As Australians patiently wait for the leading economists of the RBA to announce whether or not interest rates will change, a curious mind cannot help but think about why we even have interest rates.
Interest rates are an integral part of our economy. Lower interest rates mean that it is cheaper to borrow money which entices people and businesses to spend more. This can spur economic growth as well as inflation. Needless to say, falling interest rates will do the exact opposite and as such are a good way for the RBA to stop the economy from overheating.
For most ordinary people, the most obvious effect of interest rates is felt when they make mortgage repayments. With house prices in Australia at record highs, mortgages have become an assumed part of life for the average Australian (unless you have a cool half a million dollars stashed away underneath your bed, in which case please mail me your address). When you borrow money from the bank, you have to repay that money as well as a fee for borrowing it. This fee is known as interest and it recognises that a dollar today is worth more than a dollar tomorrow (the time value of money).
Say you wanted to buy the average house in Dandenong which costs $427,000, you would most likely need to borrow money from the bank to do so. Assuming you take out a 30 year variable loan from Westpac at the going interest rate of 5.7%, you will be paying the bank $2,478.31 monthly. Over the life of the loan this means that you will have paid the bank $465,191 in interest on top of the $427,000 you borrowed. Yep, you paid $892,191 for a $427,000 house (and this doesn’t even include all of the other associated fees and costs).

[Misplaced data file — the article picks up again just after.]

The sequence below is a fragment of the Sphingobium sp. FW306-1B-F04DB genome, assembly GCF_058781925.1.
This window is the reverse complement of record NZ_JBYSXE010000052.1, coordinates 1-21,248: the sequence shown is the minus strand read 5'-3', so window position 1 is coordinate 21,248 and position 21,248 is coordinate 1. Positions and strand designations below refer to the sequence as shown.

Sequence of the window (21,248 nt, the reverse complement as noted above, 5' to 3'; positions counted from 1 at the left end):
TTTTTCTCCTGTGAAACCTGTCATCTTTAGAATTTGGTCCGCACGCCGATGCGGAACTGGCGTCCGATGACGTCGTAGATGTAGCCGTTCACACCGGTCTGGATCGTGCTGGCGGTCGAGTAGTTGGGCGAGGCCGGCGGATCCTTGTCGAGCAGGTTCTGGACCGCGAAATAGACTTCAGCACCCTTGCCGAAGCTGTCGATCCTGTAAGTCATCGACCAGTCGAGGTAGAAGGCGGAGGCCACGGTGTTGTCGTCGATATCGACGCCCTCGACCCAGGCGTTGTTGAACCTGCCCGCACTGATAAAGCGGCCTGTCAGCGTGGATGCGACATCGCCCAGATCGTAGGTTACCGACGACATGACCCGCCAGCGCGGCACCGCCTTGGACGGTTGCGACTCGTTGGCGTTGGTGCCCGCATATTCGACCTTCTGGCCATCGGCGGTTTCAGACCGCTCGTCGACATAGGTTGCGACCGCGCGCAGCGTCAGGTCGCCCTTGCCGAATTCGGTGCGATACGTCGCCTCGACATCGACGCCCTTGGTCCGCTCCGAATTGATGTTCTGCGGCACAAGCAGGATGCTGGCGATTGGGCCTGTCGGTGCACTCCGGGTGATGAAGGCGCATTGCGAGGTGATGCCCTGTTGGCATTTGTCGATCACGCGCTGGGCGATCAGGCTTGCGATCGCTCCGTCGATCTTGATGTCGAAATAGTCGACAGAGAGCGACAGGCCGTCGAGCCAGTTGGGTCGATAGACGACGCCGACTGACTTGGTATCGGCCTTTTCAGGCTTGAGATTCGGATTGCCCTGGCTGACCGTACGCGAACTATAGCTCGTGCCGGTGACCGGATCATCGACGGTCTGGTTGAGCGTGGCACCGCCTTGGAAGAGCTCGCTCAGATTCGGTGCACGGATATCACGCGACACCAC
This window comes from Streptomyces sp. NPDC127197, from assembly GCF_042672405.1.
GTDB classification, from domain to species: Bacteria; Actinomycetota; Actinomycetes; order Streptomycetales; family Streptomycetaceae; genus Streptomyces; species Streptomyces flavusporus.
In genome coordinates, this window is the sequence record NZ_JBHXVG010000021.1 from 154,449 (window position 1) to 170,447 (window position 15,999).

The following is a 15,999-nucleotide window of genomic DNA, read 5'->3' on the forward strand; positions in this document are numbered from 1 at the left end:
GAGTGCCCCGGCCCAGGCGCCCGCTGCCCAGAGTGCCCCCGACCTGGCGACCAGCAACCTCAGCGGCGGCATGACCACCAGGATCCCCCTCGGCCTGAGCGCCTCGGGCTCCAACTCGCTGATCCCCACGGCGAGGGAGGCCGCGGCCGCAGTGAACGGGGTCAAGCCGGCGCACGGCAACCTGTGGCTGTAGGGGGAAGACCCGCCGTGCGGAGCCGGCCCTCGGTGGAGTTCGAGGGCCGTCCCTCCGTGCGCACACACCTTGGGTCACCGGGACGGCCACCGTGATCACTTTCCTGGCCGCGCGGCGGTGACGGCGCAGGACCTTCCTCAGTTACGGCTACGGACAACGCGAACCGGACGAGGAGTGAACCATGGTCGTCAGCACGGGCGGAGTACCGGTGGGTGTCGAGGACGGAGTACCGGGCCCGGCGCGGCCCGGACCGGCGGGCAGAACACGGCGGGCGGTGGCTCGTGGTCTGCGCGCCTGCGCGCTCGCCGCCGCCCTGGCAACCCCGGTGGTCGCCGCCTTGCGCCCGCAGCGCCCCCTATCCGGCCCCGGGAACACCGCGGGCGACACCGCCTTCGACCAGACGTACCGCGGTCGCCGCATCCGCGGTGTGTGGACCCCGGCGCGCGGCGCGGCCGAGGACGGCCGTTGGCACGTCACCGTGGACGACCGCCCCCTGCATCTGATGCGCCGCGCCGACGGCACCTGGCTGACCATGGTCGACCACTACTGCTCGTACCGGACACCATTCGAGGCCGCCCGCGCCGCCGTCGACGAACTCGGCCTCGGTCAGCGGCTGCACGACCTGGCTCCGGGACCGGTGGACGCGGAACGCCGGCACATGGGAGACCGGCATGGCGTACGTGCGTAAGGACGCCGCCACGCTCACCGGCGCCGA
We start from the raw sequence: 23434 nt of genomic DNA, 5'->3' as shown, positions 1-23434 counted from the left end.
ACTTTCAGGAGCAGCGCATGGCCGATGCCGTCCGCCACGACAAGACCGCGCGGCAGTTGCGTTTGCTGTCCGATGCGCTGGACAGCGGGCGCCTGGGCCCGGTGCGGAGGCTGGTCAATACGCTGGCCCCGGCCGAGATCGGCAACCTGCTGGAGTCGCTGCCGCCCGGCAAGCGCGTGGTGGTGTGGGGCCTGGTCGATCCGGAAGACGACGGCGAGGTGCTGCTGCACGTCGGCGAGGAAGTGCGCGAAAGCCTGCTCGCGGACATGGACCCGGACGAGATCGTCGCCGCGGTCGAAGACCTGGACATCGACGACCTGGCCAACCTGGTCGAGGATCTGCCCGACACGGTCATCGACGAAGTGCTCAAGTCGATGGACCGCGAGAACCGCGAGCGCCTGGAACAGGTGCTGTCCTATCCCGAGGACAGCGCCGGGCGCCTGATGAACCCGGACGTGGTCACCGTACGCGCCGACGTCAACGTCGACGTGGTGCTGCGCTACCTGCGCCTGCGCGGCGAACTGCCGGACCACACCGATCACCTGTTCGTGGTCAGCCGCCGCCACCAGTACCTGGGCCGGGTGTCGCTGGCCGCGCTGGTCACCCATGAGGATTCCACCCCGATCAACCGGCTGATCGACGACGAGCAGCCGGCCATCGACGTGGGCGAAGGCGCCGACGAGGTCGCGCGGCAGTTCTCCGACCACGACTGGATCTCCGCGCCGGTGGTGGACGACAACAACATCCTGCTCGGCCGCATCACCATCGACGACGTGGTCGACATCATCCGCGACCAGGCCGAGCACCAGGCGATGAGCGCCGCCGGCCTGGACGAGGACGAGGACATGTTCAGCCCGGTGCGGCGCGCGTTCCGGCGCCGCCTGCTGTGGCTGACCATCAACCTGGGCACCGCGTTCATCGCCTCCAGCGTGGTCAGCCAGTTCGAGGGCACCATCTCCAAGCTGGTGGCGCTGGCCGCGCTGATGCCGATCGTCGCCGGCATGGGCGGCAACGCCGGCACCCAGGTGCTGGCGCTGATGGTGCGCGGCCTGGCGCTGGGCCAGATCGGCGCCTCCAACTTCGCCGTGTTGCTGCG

Now I know what you’re thinking, ‘these guys are criminals!’ but let me play the devil’s advocate for a moment; would you have been able to afford the home in the first place were it not for the loan that the bank offered? What incentive would the bank have to lend you money if they did not make a profit from it?
Paying interest has become a widely accepted part of the global financial system but this wasn’t always the case. How would you feel if you borrowed $5 from your friend for lunch money one day and the following week he asked you to return the $5 with an additional $1 of interest? Ripped off? Used? Well that’s how the people of Venice felt when they first came across the concept of interest being charged on borrowed money. Although the Jewish Torah forbade charging interest to a ‘brother’ or fellow Jew it didn’t prevent them from charging interest to non-Jews. When the Jews charged interest on money borrowed by Catholics in Venice, the outraged Catholics felt betrayed and angry at the Jews who they labelled money hungry and greedy for such doings. They forced them into a part of town which they called the ‘ghetto’ where they were persecuted for centuries. Although this occurred in the 16th century, those characteristics form part of a negative stereotype given Jewish people even to this day, and the concept of ghettos was used to isolate and persecute Jews in places like Nazi Germany.
While the Catholic Church initially called it ‘usury’ and labelled it illegal. The sheer amount of money and influence that came from effectively charging interest meant that the wealthy and powerful Christians of the time began to commonly practise it and in turn the church softened its stance on the matter.
While interest is still forbidden in the Islamic faith, the Islamic banking system has found different methods of ensuring that banks can earn a profit from loans. This is done mainly through the charging of other fees and going into a joint venture with the investor in which the bank is entitled to a share of the investor’s profits.
While each of these Abrahamic faiths has clearly shown a great deal of apprehension towards the idea of interest over the centuries, it has become a commonly accepted part of our money centred financial system. I guess that’s part of what makes interest so interesting!
What are your thoughts on the matter?
The image titled 'Christ drives the usurers out of the temple' depicts the early Christian view of 'usury' or charging interest.
By English: Lucas Cranach the Elder Русский: Лукас КранахEpiphyllumlover at en.wikipedia [Public domain], from Wikimedia Commons